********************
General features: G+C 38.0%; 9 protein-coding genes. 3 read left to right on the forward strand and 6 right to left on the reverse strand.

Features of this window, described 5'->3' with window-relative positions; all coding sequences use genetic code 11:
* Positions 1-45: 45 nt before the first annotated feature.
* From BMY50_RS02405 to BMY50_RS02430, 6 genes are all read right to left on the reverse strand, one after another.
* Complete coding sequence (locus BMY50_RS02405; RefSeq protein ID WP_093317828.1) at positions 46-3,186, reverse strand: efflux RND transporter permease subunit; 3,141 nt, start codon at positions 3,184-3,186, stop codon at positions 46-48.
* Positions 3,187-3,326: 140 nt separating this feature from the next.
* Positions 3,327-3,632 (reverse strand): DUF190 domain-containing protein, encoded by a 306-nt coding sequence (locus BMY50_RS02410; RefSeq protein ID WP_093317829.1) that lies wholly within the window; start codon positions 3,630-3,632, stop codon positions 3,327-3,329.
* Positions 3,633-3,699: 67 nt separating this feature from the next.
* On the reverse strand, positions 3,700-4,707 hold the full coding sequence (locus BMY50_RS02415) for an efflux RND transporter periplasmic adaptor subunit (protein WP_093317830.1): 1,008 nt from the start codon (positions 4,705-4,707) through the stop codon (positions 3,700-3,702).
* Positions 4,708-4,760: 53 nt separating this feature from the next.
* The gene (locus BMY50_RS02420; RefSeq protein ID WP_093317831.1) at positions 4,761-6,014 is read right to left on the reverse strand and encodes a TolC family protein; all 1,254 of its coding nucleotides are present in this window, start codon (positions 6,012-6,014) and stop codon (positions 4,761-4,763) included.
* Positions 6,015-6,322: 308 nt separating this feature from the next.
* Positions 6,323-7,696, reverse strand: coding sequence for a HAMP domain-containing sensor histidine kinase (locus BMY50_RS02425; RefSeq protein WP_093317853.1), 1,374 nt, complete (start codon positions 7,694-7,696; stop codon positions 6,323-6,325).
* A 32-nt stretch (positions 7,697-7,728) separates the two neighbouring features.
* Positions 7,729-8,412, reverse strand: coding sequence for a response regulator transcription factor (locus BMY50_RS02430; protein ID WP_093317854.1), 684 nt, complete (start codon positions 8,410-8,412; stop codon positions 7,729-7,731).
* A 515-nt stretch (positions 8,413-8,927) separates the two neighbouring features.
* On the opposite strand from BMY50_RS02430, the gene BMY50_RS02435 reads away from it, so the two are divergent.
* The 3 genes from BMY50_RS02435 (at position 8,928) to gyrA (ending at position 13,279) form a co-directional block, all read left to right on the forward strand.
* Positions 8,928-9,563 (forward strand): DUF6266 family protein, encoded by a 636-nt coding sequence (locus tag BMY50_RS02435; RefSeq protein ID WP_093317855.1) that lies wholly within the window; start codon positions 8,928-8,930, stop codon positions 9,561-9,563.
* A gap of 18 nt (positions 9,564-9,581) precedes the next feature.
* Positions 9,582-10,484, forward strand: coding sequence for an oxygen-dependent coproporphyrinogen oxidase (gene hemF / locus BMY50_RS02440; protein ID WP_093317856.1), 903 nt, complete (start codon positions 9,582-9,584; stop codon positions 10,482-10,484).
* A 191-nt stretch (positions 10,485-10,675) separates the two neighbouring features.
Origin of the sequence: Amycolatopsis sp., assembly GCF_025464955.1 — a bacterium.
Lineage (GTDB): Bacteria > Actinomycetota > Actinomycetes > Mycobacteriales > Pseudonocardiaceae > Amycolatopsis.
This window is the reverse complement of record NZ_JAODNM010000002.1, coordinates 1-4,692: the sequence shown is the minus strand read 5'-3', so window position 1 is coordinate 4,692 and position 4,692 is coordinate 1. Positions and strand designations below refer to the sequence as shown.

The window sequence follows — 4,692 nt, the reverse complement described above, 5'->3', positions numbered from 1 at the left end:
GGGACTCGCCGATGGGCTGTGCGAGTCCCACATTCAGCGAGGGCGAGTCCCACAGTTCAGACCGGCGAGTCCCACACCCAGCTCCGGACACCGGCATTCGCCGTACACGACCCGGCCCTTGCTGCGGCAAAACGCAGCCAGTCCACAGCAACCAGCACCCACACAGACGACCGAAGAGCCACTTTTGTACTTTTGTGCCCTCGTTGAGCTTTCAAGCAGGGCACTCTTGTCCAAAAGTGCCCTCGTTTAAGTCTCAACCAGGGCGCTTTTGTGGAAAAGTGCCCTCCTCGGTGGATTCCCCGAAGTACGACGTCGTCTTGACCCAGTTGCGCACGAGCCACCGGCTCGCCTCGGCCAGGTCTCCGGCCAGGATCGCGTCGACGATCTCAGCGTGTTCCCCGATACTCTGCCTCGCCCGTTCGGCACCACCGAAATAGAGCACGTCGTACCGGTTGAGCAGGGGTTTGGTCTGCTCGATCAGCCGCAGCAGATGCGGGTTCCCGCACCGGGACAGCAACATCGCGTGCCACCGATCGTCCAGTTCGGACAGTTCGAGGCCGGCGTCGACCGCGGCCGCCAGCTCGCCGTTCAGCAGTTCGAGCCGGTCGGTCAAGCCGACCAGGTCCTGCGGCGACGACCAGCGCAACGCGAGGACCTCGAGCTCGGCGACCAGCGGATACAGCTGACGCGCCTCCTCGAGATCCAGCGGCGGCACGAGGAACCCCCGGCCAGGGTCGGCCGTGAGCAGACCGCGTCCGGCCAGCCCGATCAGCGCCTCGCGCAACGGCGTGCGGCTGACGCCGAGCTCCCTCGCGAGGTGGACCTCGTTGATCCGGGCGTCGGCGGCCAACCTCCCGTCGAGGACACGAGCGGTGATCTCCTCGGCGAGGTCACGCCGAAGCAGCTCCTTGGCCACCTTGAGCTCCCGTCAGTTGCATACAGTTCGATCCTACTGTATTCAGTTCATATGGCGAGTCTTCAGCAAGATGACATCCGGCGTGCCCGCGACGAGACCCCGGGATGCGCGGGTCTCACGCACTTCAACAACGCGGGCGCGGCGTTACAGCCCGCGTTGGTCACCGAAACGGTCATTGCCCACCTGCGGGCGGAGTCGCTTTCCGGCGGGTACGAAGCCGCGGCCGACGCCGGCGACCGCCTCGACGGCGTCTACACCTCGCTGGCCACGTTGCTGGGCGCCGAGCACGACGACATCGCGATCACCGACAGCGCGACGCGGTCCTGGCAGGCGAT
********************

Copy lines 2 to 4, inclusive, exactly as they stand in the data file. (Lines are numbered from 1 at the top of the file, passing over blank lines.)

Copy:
Features of this window, described 5'->3' with window-relative positions; all coding sequences use genetic code 11:
* Positions 1-45: 45 nt before the first annotated feature.
* From BMY50_RS02405 to BMY50_RS02430, 6 genes are all read right to left on the reverse strand, one after another.